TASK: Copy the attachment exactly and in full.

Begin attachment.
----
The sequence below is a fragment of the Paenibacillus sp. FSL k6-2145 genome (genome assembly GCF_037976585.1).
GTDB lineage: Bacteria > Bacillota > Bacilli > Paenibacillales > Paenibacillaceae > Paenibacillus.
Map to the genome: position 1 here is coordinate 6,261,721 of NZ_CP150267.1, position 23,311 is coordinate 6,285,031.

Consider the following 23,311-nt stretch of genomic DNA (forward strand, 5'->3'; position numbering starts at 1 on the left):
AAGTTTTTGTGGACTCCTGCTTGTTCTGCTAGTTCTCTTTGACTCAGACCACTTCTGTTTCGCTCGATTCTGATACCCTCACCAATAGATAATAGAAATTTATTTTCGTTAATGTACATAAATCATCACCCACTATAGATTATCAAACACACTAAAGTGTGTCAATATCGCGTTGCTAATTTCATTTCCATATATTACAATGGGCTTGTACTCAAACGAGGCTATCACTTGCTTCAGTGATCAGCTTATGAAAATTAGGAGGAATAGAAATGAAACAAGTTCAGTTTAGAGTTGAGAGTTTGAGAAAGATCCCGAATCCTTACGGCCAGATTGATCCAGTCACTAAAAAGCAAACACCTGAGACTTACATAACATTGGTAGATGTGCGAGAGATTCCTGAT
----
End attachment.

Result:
The sequence below is a fragment of the Paenibacillus sp. FSL k6-2145 genome (genome assembly GCF_037976585.1).
GTDB lineage: Bacteria > Bacillota > Bacilli > Paenibacillales > Paenibacillaceae > Paenibacillus.
Map to the genome: position 1 here is coordinate 6,261,721 of NZ_CP150267.1, position 23,311 is coordinate 6,285,031.

Consider the following 23,311-nt stretch of genomic DNA (forward strand, 5'->3'; position numbering starts at 1 on the left):
AAGTTTTTGTGGACTCCTGCTTGTTCTGCTAGTTCTCTTTGACTCAGACCACTTCTGTTTCGCTCGATTCTGATACCCTCACCAATAGATAATAGAAATTTATTTTCGTTAATGTACATAAATCATCACCCACTATAGATTATCAAACACACTAAAGTGTGTCAATATCGCGTTGCTAATTTCATTTCCATATATTACAATGGGCTTGTACTCAAACGAGGCTATCACTTGCTTCAGTGATCAGCTTATGAAAATTAGGAGGAATAGAAATGAAACAAGTTCAGTTTAGAGTTGAGAGTTTGAGAAAGATCCCGAATCCTTACGGCCAGATTGATCCAGTCACTAAAAAGCAAACACCTGAGACTTACATAACATTGGTAGATGTGCGAGAGATTCCTGAT